Novel sperm-specific glycolytic isozymes generated by retrotransposition and alternative splicing Public Deposited

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  • March 21, 2019
  • Vemuganti, Soumya
    • Affiliation: School of Medicine, Department of Cell Biology and Physiology
  • Targeted gene disruption of glycolytic enzymes expressed only during spermatogenesis indicates that glycolysis is essential for sperm motility and male fertility. This pathway is compartmentalized in the principal piece of the sperm flagellum, where several spermatogenic cell-specific isozymes are bound to a cytoskeletal structure known as the fibrous sheath. Fructose-1,6-bisphosphate aldolase, or aldolase, is the fourth enzyme in the glycolytic pathway. Genomic and proteomic analyses identified three aldolase A (Aldoa) transcripts generated by retrotransposition and alternative splicing: Aldoa_v2, Aldoart1, and Aldoart2. Unique nucleotide sequence in Aldoart1 provided evidence for an alternatively spliced exon in Aldoa_v2. Expression of all three isozymes was restricted to the male germline and was regulated at transcriptional and translational levels. Both ALDOART1 and ALDOA_V2 are tightly bound to the fibrous sheath and have unique N-terminal extensions that may mediate this binding. ALDOA_V2 is conserved across species and is expressed in rat and human sperm. Preliminary modeling data predicted unique amino acids near functional domains in each isozyme, suggesting distinctive binding and/or catalytic properties. Recombinant sperm ALDOA-related isozymes demonstrated reduced activity when expressed in E. coli, perhaps due to difficulties producing proteins with native conformations. However, analysis of aldolase kinetic parameters in mouse sperm identified a significant portion of the total activity in insoluble fractions, providing initial evidence that the novel ALDOA-related isozymes bound to the fibrous sheath are active. Glycolytic enzymes with restricted expression during spermatogenesis arose via gene duplication (Gapdhs) and retrotransposition (Pgk2, Aldoart1, Aldoart2). A genomic approach identified all retroposed sequences matching glycolytic enzymes in the human and mouse genomes. Each glycolytic enzyme is encoded by a family of genes, and there is frequent retrotransposition of a single gene in each family. The same orthologous gene is independently retroposed in both species. Results from this study identified an alternative form of Gpi1 transcribed during mouse spermatogenesis. Annotation and expression analysis of all glycolytic enzymes expressed during spermatogenesis will help to understand the regulation of energy metabolism. Since glycolysis is required for sperm motility and male fertility, spermatogenic-cell specific glycolytic enzymes are potential targets for contraceptives. Determining whether defects in the glycolytic pathway are a significant cause of male infertility is also an important clinical need.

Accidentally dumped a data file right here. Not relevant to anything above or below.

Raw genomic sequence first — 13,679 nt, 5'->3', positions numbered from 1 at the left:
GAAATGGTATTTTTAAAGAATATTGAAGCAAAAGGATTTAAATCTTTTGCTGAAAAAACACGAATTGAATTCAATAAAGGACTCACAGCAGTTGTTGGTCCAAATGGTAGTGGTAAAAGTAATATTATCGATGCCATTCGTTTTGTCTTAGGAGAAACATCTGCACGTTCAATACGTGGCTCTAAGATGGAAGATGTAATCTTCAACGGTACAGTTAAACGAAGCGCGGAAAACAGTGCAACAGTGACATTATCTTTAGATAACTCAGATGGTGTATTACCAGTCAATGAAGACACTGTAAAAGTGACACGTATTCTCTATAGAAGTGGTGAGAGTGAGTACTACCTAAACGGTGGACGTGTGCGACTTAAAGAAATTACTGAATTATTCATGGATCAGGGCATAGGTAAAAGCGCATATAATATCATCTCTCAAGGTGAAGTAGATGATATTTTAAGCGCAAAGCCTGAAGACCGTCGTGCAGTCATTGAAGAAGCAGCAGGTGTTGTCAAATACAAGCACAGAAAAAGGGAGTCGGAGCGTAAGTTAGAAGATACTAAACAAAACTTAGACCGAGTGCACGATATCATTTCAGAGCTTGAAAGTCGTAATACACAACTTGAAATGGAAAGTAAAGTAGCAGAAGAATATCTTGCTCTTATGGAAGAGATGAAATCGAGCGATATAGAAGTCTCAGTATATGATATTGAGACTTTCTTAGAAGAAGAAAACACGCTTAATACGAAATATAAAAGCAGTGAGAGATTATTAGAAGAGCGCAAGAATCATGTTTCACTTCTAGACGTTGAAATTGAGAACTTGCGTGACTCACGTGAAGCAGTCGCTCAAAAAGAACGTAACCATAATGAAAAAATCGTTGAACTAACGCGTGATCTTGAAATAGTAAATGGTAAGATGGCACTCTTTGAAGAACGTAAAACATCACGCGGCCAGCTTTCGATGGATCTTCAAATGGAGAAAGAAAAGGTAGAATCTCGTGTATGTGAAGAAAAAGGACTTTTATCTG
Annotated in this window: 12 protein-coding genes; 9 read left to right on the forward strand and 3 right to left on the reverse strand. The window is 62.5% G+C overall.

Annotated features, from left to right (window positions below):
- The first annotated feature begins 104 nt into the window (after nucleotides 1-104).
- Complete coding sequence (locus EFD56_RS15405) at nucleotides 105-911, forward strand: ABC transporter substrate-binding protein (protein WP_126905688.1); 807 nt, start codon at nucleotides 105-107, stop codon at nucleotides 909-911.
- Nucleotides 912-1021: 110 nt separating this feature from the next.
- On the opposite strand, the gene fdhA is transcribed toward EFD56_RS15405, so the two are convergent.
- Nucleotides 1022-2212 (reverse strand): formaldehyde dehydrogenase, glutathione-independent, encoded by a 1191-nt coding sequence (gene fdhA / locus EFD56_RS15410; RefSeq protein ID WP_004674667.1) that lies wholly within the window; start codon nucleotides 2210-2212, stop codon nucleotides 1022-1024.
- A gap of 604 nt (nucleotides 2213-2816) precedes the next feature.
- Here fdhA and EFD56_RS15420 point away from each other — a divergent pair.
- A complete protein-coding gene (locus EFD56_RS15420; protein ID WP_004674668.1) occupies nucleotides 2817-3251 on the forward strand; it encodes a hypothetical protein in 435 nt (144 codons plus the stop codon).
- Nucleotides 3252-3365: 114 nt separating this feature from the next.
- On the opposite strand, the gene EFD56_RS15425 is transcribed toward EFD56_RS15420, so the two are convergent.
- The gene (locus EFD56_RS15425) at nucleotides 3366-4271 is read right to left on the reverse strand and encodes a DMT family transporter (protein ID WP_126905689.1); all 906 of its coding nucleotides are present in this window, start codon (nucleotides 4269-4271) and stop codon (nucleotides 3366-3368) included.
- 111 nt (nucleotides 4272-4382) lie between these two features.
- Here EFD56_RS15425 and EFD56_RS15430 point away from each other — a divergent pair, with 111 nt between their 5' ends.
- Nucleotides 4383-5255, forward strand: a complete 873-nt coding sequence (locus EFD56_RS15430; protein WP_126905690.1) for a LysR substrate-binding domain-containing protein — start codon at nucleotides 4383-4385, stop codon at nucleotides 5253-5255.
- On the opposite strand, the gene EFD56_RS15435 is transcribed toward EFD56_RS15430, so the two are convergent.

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  • O'Brien, Deborah A.
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  • University of North Carolina at Chapel Hill
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